About eight weeks ago I came off of my bike quite seriously. I'm keen to get it down and share some learnings.
I was out with two mates aiming for our longest ride to date -120km- and we had just crested Norton's (where I had gotten a personal best!) and were cruising down the long hill after Ashton on Lobethal Road. The last thing I remember was Sam overtaking me, and me shouting out for him to watch the red car also attempting an overtake on a corner (a bit stupid really). Anyway, Sam and Angus made it through the left-hand bend easily enough, but I didn't.
I don't remember what happened next; maybe the car's proximity to a mate distracted me, perhaps I was simply going too fast, maybe there was loose bitumen or oil on the road, but whatever the reason, I lost control and slid across the road. I hit my head either on the road or the barricade and messed up my helmet, as well as leaving a lot of skin on Lobethal Road as I skidded across.
My friends heard the clatter and turned around to find me on the other side of the road, propped up against the barricade. My face was an absolute mess, my glasses were shredded up, my gloves non-existent and a lot of blood across my jersey. I've since been told I was out for about thirty seconds before I came to. I was quite delirious, asking for water, water, water! The ambulance officer later informed Angus that he shouldn't have given me all that water... whoops! I owe him a drink bottle now, I got his all bloody!
By pure luck Sam's family lived nearby, and he sped off to get them. They returned to my shivering body and shrouded me in blankets. In another stroke of luck a registered nurse was driving by and wrapped up my head to cover the gaping wound above my left eye. I begin to remember things after this. I remember the nurse's name, Theresa, and the ambulance officer, Phil. I'd like to meet them and say thanks! I thought I was dreaming, and that I would wake up if I tried hard enough, but the ambulance ride made things much more real.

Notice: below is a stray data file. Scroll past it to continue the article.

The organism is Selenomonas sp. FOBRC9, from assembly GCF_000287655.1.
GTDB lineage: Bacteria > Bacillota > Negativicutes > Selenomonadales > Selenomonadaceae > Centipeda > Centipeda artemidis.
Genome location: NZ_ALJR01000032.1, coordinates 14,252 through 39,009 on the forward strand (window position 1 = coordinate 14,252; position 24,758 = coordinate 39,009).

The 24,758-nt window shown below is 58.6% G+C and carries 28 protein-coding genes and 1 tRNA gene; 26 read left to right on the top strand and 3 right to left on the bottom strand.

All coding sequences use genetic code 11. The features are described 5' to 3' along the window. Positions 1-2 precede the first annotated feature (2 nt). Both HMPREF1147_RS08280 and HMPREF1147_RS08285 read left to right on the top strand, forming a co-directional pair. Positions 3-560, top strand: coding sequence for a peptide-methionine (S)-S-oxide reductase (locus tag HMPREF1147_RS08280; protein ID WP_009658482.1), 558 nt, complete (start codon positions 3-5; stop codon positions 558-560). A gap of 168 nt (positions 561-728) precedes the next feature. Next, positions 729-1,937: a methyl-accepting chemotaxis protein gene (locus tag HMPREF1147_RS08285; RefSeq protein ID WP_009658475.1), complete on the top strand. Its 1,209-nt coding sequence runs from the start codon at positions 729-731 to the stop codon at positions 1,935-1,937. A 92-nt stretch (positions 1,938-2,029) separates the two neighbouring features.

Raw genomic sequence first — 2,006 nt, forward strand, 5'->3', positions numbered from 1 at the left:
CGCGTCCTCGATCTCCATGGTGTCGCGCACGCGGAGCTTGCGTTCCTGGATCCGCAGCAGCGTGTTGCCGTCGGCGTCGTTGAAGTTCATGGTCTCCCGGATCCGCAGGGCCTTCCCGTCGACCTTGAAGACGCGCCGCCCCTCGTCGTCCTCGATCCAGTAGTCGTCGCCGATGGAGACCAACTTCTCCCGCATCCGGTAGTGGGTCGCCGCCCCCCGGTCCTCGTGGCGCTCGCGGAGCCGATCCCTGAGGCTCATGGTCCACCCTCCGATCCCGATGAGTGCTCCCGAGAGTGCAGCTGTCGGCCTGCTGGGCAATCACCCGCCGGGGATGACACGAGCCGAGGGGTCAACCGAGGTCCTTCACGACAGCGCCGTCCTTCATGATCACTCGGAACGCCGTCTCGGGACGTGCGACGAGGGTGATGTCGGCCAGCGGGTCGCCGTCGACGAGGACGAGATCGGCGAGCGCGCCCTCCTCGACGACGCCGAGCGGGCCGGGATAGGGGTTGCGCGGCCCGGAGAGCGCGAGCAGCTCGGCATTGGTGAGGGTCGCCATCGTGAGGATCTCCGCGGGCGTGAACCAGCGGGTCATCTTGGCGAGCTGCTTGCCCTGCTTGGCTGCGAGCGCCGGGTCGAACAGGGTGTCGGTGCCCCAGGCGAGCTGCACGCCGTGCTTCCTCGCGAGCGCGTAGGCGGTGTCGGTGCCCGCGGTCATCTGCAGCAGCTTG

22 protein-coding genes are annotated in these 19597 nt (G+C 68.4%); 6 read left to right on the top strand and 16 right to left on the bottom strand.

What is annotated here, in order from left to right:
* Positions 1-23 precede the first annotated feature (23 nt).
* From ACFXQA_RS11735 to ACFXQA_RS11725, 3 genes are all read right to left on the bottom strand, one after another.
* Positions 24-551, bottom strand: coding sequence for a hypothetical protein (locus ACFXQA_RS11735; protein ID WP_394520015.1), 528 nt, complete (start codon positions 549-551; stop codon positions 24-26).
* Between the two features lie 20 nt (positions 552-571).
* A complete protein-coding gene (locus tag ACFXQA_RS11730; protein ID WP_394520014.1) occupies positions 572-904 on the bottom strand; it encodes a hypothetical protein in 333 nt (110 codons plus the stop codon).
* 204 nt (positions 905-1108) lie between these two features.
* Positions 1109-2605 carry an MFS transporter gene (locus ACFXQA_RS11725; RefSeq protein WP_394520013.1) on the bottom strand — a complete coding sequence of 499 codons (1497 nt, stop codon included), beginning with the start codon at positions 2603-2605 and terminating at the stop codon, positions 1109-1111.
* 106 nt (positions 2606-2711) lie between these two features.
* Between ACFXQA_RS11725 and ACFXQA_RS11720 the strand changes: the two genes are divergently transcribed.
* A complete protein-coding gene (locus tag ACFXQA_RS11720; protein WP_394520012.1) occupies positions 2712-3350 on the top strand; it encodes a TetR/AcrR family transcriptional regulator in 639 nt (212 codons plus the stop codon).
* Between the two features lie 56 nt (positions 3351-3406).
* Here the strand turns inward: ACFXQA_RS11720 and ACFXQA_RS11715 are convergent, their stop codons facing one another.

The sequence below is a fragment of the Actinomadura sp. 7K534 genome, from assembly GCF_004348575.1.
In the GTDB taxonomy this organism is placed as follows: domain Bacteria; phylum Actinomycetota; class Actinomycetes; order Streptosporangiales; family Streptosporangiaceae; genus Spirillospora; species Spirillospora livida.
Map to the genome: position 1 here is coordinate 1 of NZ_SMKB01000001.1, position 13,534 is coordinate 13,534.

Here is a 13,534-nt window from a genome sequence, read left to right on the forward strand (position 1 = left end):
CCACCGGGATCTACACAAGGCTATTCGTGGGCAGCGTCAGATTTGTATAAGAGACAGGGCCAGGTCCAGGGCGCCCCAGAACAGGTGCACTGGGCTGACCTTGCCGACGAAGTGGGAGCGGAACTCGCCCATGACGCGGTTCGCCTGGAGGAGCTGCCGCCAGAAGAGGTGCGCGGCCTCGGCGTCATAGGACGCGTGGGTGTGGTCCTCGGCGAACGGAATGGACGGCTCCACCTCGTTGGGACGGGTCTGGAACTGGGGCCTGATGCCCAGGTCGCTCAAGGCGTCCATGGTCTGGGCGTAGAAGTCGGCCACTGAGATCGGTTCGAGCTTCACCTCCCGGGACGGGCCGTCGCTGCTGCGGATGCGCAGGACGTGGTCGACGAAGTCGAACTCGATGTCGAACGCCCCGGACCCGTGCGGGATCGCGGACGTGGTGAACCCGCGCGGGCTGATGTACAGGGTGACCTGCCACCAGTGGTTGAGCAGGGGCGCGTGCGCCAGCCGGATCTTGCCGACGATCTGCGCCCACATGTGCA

After cleaning me up in Emergency (and cutting off my favourite jersey), I sat for about six hours waiting for the results of a CT scan to ensure that I didn't have broken bones. Luckily I didn't, but I did have a ten millimetre temporal lobe contusion (a bruise on my brain just behind my right temple). I also got eleven stitches above my eye and endured an agonising wound-scrubbing experience. After three days in hospital I passed the cognitive assessment and was discharged. After two weeks of moping around the house, stiff, sad and sore, I got outside and began to work and study again.
Study proved difficult at times; working on a computer for more than thirty minutes gave me a headache, and I could do very little mental work. This improved after about five weeks, when I regained regular thinking prowess. My body had healed after two weeks (I was amazed by this), leaving a small scar above my eye, which has healed remarkably into a thin purple line just above my eyebrow. Kudos to the surgeon!
I've been back on the bike for about three weeks now, and I recall my first hill climb on the way to uni: I felt sick, had a headache and wanted to just stop. My lungs ached and my brain was freaking out. I got to uni and still felt ill (I have no idea why, perhaps just nerves?) but got through the day.
Two weeks ago I got the all-clear that I had no more bruising on my brain. I still have to pass another cognitive assessment, but given a got a few distinctions on essays written whilst injured, I think I am all good! Now I need to get out there and ride that corner again!
I've learned a few things;
So thanks to all that helped! It'd be great to see another cyclist take something from this experience and avoid my accident. I'll see you out there on the road, maybe flying along Lobethal Road!
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